It all starts from the hire: similar to creating a user persona to describe your ideal customer, create a persona describing the ideal sales rep for your company and use this as a reference to base your hiring off of.

The reps you hire should have the right mix of soft skills and hard skills needed to excel in their position.

After hiring, have a strong training program in place that will cater to reps from all backgrounds and experience levels.

But don’t stop there.

Provide ongoing training to your reps, as well as other incentives (the right commission structure, for example) to push them to continually perform their best and deliver the best possible customer experience. Your sales reps should consistently be made aware of:

  • Changing market trends
  • New sales techniques or processes
  • New product features and updates
  • How to adapt to these changes

Don’t forget to measure your results.

How else would you know where to improve?

Regularly revisit the goals you set when you designed your sales funnel and measure your results at each stage of the funnel.

If your goal was to attract new leads, take note of how many new leads are making it through the sales stage of your funnel.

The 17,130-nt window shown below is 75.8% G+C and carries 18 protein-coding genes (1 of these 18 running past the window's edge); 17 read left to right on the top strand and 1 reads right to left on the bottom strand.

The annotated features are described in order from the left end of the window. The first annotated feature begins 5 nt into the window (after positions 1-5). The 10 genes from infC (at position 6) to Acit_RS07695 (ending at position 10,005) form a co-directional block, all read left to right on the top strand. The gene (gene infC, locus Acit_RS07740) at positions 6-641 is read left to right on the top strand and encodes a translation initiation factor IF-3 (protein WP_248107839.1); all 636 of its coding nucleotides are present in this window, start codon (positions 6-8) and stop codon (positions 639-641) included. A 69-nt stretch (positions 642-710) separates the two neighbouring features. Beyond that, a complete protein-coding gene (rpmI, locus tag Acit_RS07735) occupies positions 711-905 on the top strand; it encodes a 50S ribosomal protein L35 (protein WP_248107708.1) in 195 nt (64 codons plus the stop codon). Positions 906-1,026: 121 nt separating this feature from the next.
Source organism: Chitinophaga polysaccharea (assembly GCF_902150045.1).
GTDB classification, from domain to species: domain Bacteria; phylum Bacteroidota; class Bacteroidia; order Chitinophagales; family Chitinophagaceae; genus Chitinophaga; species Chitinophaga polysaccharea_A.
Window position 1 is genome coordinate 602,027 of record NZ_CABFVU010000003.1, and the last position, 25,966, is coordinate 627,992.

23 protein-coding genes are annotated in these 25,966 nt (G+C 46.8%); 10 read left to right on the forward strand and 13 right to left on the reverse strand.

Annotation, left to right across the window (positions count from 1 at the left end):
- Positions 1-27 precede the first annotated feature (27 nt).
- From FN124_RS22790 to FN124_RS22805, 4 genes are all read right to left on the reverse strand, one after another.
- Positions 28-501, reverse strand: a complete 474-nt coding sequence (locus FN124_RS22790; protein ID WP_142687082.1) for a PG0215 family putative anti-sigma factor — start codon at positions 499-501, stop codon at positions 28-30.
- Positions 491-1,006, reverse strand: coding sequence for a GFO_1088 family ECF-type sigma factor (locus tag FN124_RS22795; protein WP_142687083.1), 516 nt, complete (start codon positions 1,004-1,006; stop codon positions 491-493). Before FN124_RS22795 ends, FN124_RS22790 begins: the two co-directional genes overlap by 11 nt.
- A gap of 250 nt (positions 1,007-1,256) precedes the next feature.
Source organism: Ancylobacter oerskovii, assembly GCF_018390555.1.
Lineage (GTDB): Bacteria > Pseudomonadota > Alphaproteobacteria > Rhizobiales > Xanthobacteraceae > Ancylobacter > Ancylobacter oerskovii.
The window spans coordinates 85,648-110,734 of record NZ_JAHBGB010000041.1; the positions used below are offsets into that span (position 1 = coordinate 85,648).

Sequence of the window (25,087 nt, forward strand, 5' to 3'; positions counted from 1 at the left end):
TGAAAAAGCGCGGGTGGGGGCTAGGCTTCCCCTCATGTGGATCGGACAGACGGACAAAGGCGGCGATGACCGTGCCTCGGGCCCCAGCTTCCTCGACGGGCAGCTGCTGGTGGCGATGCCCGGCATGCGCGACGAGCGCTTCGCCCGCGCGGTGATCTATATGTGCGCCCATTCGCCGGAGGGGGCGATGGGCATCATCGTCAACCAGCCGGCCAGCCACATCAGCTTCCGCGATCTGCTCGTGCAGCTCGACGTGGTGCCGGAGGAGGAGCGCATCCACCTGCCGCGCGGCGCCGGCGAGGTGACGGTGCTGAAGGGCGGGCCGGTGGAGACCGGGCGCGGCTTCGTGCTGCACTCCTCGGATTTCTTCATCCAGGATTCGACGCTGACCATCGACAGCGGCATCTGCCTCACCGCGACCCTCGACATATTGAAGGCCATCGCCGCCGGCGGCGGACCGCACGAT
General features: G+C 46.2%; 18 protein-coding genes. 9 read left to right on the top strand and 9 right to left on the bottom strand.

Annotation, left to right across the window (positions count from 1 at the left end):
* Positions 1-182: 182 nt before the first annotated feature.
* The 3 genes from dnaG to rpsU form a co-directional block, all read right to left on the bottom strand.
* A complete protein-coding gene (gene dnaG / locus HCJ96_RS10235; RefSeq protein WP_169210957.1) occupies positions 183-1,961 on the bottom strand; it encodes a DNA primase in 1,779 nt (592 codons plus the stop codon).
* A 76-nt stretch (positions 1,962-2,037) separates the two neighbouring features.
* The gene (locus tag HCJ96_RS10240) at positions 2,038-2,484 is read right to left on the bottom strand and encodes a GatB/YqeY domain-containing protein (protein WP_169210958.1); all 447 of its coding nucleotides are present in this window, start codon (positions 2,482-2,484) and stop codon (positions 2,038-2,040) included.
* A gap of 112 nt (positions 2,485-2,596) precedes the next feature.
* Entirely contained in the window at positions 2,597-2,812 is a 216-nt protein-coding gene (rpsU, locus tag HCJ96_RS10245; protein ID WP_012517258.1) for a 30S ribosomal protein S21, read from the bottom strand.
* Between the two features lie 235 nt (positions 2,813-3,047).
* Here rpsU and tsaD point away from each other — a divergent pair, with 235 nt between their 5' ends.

If your goal was to better qualify your leads, check to see which of your marketing initiatives are bringing in the leads with the highest conversion rates.

Take note of what’s working and what isn’t so much, and make adjustments accordingly. If Facebook ads are bringing in the most qualified traffic, do more of that. If a blockage is found in your sales funnel that’s resulting in a drop-off of ideal leads, find a way to get rid of it.

Don’t neglect your customers.

Sounds obvious, right?

The reality is that customer retention is too often overlooked but is crucial to maximizing your long-term business success. Show your existing customers you value their continued business.

According to the book Marketing Metrics, you have a 60 to 70% chance of selling to an existing customer, while you only have about a 5 to 20% chance of selling to a new prospect.

So don’t start ignoring them now.

Make sure your CRM’s got what it takes.

The majority of CRMs are designed with one thing in mind: making sales.

This means they’re mostly focused on a single stage of the sales funnel: closing the sale.

The modern-day sales process of the Relationship Era focuses on creating positive customer experiences to drastically increase long-term customer success. We’re talking repeat sales, referrals, and brand ambassadorship.

Find a relationship-first CRM that empowers you to get serious about relationship-building. This includes recording customer interactions in all stages of the sales funnel, and showing every interaction as a piece of a larger user journey—not on a case-by-case basis like traditional sales-first systems.